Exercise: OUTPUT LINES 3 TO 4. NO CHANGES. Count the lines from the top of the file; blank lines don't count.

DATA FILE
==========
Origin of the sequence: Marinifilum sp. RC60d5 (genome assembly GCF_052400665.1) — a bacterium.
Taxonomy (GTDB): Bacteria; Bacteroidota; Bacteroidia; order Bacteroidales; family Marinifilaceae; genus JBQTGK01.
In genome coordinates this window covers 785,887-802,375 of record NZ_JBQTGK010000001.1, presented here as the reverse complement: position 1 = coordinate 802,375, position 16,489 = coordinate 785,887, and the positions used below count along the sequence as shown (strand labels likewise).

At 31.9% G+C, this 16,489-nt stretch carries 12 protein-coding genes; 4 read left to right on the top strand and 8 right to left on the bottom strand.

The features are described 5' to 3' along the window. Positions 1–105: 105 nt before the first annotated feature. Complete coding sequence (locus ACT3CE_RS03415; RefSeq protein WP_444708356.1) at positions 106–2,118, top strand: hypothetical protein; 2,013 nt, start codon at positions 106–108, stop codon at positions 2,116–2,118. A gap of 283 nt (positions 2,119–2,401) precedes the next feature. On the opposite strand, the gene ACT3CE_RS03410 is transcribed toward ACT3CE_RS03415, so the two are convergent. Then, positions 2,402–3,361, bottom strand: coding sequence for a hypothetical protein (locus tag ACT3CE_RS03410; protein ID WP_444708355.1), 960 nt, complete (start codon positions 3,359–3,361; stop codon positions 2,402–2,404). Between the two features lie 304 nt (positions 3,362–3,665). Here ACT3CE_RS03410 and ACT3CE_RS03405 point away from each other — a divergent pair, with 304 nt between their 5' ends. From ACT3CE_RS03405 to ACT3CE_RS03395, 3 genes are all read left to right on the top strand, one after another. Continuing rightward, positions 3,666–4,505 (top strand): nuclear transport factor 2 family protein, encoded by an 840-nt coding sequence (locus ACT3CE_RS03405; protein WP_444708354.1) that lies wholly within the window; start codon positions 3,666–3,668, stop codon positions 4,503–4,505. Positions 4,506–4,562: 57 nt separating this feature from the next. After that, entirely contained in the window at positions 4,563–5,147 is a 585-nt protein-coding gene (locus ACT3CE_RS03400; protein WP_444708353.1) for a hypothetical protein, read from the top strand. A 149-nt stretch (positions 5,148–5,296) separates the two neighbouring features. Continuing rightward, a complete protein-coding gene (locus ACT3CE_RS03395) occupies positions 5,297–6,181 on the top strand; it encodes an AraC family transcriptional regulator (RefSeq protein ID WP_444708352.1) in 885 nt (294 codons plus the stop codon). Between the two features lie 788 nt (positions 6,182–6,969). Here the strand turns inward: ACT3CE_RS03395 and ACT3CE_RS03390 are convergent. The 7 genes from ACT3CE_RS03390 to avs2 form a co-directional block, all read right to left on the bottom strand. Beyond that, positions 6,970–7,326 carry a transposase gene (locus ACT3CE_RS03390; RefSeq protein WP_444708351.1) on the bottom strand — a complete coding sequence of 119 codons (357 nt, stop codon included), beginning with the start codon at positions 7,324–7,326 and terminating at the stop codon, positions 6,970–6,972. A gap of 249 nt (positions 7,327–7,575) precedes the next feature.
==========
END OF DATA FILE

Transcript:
In genome coordinates this window covers 785,887-802,375 of record NZ_JBQTGK010000001.1, presented here as the reverse complement: position 1 = coordinate 802,375, position 16,489 = coordinate 785,887, and the positions used below count along the sequence as shown (strand labels likewise).

At 31.9% G+C, this 16,489-nt stretch carries 12 protein-coding genes; 4 read left to right on the top strand and 8 right to left on the bottom strand.